How to Undertake Outcomes Research in Oncology
Outcomes research is a commonly used term to describe research that focuses on evaluating the quality and effectiveness of care delivery in the routine care setting. However, there is no universally accepted definition or consensus on what this area of inquiry entails. The terms “outcomes research”, “health services research”, and “comparative effectiveness research” are often used interchangeably; however, each seeks to address slightly different research questions. Herein, we examine the evolution of outcomes research, from measuring and reporting on aspects of cancer care delivered using retrospective chart review and administrative data to driving quality improvement via measuring quality, defining performance targets, and evaluating alternative treatments in routine practice through to observational and prospective, pragmatic evaluations of interventions and new models of care.
KeywordsOutcomes Administrative data Quality measures Indicators Quality improvement Effectiveness Patient-centered outcomes
List of Technical Terms and Abbreviations
Data collected routinely for billing purposes.
American Society of Clinical Oncology.
American Society of Hematology.
A type of observational study that compares a group with an existing outcome (“cases”) with a similar group without the outcome (“controls”) with respect to an exposure.
A study in which researchers compare what happens to a group that has been exposed to a particular variable with a group who have not been exposed.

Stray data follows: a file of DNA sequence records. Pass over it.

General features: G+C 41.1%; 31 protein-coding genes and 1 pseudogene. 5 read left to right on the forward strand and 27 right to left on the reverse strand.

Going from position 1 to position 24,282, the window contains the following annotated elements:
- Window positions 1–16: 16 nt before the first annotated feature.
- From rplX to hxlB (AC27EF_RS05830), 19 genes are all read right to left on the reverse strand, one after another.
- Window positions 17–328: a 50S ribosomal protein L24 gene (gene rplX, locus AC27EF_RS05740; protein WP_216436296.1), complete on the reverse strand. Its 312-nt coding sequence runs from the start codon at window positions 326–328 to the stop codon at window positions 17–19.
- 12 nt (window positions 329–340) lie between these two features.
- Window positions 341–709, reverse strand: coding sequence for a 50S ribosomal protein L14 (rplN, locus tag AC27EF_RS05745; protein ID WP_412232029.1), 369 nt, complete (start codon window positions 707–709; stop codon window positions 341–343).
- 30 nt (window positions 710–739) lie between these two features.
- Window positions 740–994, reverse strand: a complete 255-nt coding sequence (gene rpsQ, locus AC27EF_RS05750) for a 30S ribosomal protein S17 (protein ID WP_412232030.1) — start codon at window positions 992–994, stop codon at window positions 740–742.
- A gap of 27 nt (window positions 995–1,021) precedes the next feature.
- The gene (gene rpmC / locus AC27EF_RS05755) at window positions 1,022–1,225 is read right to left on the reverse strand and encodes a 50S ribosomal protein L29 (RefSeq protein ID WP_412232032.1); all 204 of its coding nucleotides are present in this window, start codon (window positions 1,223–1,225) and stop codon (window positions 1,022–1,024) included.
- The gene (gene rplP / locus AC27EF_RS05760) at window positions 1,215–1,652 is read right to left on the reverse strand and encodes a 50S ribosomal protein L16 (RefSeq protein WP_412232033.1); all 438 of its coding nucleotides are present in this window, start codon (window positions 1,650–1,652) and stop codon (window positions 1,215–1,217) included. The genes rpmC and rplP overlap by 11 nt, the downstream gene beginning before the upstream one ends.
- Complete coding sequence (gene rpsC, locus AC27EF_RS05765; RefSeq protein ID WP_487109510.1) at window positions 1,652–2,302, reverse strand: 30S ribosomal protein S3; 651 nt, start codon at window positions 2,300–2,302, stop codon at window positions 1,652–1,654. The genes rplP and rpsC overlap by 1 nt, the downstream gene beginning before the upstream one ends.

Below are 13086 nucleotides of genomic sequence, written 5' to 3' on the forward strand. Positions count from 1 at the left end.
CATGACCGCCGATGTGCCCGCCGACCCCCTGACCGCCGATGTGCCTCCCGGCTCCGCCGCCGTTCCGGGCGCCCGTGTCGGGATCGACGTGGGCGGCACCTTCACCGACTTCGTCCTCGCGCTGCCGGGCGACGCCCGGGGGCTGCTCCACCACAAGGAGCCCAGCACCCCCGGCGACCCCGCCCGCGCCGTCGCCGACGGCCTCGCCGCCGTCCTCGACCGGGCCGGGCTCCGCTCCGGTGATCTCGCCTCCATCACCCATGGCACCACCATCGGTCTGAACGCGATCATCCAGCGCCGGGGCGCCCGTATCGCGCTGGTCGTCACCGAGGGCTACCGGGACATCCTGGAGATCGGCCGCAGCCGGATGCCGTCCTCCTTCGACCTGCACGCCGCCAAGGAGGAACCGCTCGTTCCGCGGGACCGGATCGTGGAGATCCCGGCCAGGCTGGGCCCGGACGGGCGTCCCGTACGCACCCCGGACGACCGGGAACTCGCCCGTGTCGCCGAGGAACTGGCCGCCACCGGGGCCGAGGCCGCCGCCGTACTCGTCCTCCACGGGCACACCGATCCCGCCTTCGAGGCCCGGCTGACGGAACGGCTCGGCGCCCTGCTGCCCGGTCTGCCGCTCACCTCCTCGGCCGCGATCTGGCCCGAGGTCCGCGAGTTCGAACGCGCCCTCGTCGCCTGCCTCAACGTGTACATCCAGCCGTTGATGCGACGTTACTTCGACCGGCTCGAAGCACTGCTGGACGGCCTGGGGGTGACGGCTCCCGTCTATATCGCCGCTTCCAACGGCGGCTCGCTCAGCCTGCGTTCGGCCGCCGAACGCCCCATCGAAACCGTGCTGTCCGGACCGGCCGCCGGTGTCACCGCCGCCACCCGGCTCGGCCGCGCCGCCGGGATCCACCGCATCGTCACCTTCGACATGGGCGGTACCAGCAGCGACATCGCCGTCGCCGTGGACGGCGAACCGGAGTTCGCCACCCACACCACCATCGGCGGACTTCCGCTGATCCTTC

Utilizes observational data to compare the benefits and harms of two or more alternative treatments in a real-world, routine care setting to fill in gaps in data derived from randomized trials, such as uptake, long-term complications, and resource utilization, or where such data is missing from randomized trials.
A structured, systematic consensus process that utilizes iterative rounds of evaluation, performed by a panel of experts, to converge on an answer.
Descriptive research that is conducted on a population-based cohort or at the system level to address policy-related questions to inform the organization, funding, and/or the delivery of health care.
Emphasizes the use of endpoints to examine effectiveness and improve patient care.
Plan-Do-Study-Act; iterative cycles of quality improvement.
Measures that evaluate actions or components of care delivery.
Mathematical constructs, consisting of a numerator and denominator, that are used to quantify, evaluate, and compare the quality of structures, processes, or outcomes of care being delivered; usually expressed as the proportion of patients receiving a service relative to the number who were eligible to receive that service.
Simple line graph of a measure plotted against time; used to evaluate and visualize trends, patterns, and variation in data in response to process improvement efforts.
This indicator measures the physical and human capital resources available to deliver care.
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